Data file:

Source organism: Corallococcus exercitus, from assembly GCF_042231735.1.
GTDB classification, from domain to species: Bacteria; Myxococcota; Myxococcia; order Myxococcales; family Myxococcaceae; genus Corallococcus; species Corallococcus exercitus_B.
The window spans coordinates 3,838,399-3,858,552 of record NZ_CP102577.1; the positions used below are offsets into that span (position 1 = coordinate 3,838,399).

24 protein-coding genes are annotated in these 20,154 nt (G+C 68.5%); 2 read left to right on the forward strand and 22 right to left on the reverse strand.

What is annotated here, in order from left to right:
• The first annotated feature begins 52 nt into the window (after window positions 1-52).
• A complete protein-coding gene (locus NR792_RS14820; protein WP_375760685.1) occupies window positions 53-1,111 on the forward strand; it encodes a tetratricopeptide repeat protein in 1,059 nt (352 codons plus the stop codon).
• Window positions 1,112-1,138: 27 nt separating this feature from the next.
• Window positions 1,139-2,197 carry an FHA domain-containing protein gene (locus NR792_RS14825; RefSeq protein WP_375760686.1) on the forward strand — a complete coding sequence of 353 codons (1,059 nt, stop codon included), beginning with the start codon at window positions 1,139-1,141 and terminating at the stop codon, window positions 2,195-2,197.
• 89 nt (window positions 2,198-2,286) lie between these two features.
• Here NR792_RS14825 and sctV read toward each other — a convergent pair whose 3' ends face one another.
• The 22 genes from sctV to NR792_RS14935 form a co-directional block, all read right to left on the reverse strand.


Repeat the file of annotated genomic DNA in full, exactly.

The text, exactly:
Source organism: Corallococcus exercitus, from assembly GCF_042231735.1.
GTDB classification, from domain to species: Bacteria; Myxococcota; Myxococcia; order Myxococcales; family Myxococcaceae; genus Corallococcus; species Corallococcus exercitus_B.
The window spans coordinates 3,838,399-3,858,552 of record NZ_CP102577.1; the positions used below are offsets into that span (position 1 = coordinate 3,838,399).

24 protein-coding genes are annotated in these 20,154 nt (G+C 68.5%); 2 read left to right on the forward strand and 22 right to left on the reverse strand.

What is annotated here, in order from left to right:
• The first annotated feature begins 52 nt into the window (after window positions 1-52).
• A complete protein-coding gene (locus NR792_RS14820; protein WP_375760685.1) occupies window positions 53-1,111 on the forward strand; it encodes a tetratricopeptide repeat protein in 1,059 nt (352 codons plus the stop codon).
• Window positions 1,112-1,138: 27 nt separating this feature from the next.
• Window positions 1,139-2,197 carry an FHA domain-containing protein gene (locus NR792_RS14825; RefSeq protein WP_375760686.1) on the forward strand — a complete coding sequence of 353 codons (1,059 nt, stop codon included), beginning with the start codon at window positions 1,139-1,141 and terminating at the stop codon, window positions 2,195-2,197.
• 89 nt (window positions 2,198-2,286) lie between these two features.
• Here NR792_RS14825 and sctV read toward each other — a convergent pair whose 3' ends face one another.
• The 22 genes from sctV to NR792_RS14935 form a co-directional block, all read right to left on the reverse strand.